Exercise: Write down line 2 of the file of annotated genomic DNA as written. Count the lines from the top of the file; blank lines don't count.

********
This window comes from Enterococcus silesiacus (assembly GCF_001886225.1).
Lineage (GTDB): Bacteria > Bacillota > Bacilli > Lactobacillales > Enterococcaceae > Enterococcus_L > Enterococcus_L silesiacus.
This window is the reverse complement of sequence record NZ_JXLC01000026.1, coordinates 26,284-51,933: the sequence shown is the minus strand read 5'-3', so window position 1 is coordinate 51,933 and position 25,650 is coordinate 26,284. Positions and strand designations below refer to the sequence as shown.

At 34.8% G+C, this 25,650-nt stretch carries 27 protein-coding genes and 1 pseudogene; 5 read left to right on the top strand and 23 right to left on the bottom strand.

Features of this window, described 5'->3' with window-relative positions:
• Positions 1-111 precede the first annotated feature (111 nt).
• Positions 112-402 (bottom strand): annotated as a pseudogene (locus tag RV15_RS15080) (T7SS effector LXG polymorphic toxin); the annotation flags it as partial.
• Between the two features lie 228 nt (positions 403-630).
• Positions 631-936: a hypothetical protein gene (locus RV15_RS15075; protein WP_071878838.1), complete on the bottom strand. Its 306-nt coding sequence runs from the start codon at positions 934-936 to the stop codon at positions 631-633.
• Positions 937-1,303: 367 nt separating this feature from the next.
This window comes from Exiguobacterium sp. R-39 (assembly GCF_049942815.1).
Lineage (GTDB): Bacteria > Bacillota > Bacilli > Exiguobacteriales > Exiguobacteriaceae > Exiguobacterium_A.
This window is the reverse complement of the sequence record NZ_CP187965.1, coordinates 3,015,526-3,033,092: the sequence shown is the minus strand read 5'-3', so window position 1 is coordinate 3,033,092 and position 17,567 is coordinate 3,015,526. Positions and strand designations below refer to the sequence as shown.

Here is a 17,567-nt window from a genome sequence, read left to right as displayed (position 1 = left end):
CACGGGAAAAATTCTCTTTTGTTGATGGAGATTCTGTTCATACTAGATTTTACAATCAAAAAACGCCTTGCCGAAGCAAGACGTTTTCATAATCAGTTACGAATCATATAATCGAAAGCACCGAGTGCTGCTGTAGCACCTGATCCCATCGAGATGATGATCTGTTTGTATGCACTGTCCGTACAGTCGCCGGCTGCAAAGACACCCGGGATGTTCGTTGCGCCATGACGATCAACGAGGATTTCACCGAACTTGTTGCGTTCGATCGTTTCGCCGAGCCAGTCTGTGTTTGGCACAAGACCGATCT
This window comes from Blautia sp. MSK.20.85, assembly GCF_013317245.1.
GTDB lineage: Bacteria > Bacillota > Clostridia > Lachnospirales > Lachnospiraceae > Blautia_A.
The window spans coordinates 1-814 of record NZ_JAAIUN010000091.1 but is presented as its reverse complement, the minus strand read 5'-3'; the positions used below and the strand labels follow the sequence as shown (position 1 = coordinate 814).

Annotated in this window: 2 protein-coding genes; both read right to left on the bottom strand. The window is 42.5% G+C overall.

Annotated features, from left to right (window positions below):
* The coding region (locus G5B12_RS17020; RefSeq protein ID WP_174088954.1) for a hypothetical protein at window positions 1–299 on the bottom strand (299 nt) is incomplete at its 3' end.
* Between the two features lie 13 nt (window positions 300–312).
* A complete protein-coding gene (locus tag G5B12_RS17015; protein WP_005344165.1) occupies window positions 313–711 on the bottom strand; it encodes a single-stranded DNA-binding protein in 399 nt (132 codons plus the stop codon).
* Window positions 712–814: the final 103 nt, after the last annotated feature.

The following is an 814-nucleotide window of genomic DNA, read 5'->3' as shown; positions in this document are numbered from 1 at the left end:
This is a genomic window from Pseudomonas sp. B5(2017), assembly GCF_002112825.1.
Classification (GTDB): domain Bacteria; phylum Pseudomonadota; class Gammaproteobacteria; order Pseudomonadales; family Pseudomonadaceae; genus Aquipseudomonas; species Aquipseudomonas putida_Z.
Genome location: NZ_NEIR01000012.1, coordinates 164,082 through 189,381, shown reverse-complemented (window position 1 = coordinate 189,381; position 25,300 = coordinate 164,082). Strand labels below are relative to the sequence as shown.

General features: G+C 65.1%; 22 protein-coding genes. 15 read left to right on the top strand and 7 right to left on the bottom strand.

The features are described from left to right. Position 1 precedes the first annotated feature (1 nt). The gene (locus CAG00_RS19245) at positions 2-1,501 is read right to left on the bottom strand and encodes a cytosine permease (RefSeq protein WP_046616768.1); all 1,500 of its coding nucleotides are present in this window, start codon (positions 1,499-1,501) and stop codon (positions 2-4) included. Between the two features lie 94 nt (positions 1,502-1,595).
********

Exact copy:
Lineage (GTDB): Bacteria > Bacillota > Bacilli > Lactobacillales > Enterococcaceae > Enterococcus_L > Enterococcus_L silesiacus.